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Pressure support ventilation Dr Vincent Ioos Pulmonologist and Intensivist Medical ICU, PIMS 1st International Conference Pulmonology and Critical Care.

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Presentation on theme: "Pressure support ventilation Dr Vincent Ioos Pulmonologist and Intensivist Medical ICU, PIMS 1st International Conference Pulmonology and Critical Care."— Presentation transcript:

1 Pressure support ventilation Dr Vincent Ioos Pulmonologist and Intensivist Medical ICU, PIMS 1st International Conference Pulmonology and Critical Care Rawalpindi, 9-11th March 2007

2 Goals of mechanical ventilation Put the lung at rest Restore efficient O2 delivery Put the respiratory muscles at rest Positive pressure ventilation : increased intrathoracic pressure  ventilator induced lung injury,  hemodynamic impairement Dysynchrony between patient and ventilator : increased work of breathing But

3 Meeting patient’s need and comfort Neural drive Avoid unrewarded respiratory efforts Avoid excessive sedation (hemodynamic consequences, prolonged length of mechanical ventilation)

4 Flow Preset Modes Inspiratory flow is preset Inspiratory time determines the Vt The variable parameter is the airway peak and plateau pressure

5 Pressure Preset Modes Pressure in airway is the preset parameter Flow is adjusted at every moment to reach the preset pressure The variable parameter is Vt

6 Initiation of inspiration At a given time, determined by RR setting (Tini) Pressure triggering (Pini) : decrease in airway pressure from the end-expiratory level to a threshold setting Flow trigerring (V’ini) : flow change in the breathing in the ventilator circuit beyond a determined threshold Both Pini / V’ini (the first parameter reached initiate inhalation)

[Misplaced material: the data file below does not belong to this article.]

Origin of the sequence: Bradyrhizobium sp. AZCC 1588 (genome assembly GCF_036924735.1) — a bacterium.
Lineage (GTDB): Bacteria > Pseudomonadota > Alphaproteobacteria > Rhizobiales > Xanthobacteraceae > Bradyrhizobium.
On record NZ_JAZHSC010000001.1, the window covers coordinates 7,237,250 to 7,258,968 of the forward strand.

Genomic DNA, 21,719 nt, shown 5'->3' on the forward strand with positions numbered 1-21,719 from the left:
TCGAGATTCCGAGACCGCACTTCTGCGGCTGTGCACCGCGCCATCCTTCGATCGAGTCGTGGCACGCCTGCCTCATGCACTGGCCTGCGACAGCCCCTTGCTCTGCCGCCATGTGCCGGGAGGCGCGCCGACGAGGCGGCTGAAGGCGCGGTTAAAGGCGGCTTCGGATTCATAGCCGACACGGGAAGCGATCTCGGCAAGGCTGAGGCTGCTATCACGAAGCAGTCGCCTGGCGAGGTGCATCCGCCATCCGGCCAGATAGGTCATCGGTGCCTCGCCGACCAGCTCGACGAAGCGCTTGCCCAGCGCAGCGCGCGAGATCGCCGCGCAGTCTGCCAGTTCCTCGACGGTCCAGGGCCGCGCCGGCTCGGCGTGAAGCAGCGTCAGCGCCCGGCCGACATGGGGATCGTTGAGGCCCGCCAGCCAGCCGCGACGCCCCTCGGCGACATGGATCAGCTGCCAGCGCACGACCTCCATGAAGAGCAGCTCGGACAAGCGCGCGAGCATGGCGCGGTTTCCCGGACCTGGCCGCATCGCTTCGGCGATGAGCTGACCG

8 Cycling from inspiration to expiration At a given time : Tcyc Flow cycling : V’cyc –Fixed absolute value –% of peak inspiratory flow (usually 25%) Positive  pressure between Paw and baseline pressure : Pcyc

9 Modes according to initiation of inspiration and cycling Control : Preset flow or pressure delivered at a set Tini and Tcyc. Ti, Te (RR) and Paw or V’I (Vt) controlled by the ventilator. No workload (if patient adapted) Assist-control : Pini or V’ini, Tcyc → V’i or Paw and Ti controlled by the ventilator. Patient freely sets Te and RR Workload : triggering of inspiration only (if V’I well adapted) Assist : Pini or V’ini and Pcyc or V’cyc → V’i, Ti, Ttot (consequently Vt, Te and RR) are not controlled by the ventilator. Workload : variable according to the setting of PS Pressure Support = Pressure Assist

10 Equation of insuflated gases in flow assist control ventilation Describes interactions between the patient and the ventilator Pressure required to deliver a volume of gas in the lungs is determined by elastic and resistive properties of the lung Paw = Vt/C + Vi’xR + PEP

11 Pressure Support Reducing the load on respiratory muscles Improving synchrony between patient and ventilator without excessive sedation Easing the weaning process Non-invasive ventilation

12 Equation of motion in pressure support ventilation Pressure = pressure applied by the ventilator on the airway + pressure generated by respiratory muscles Pmus is determined by respiratory drive and respiratory muscle strenght Paw + Pmus = Vt/C + VxR + PEP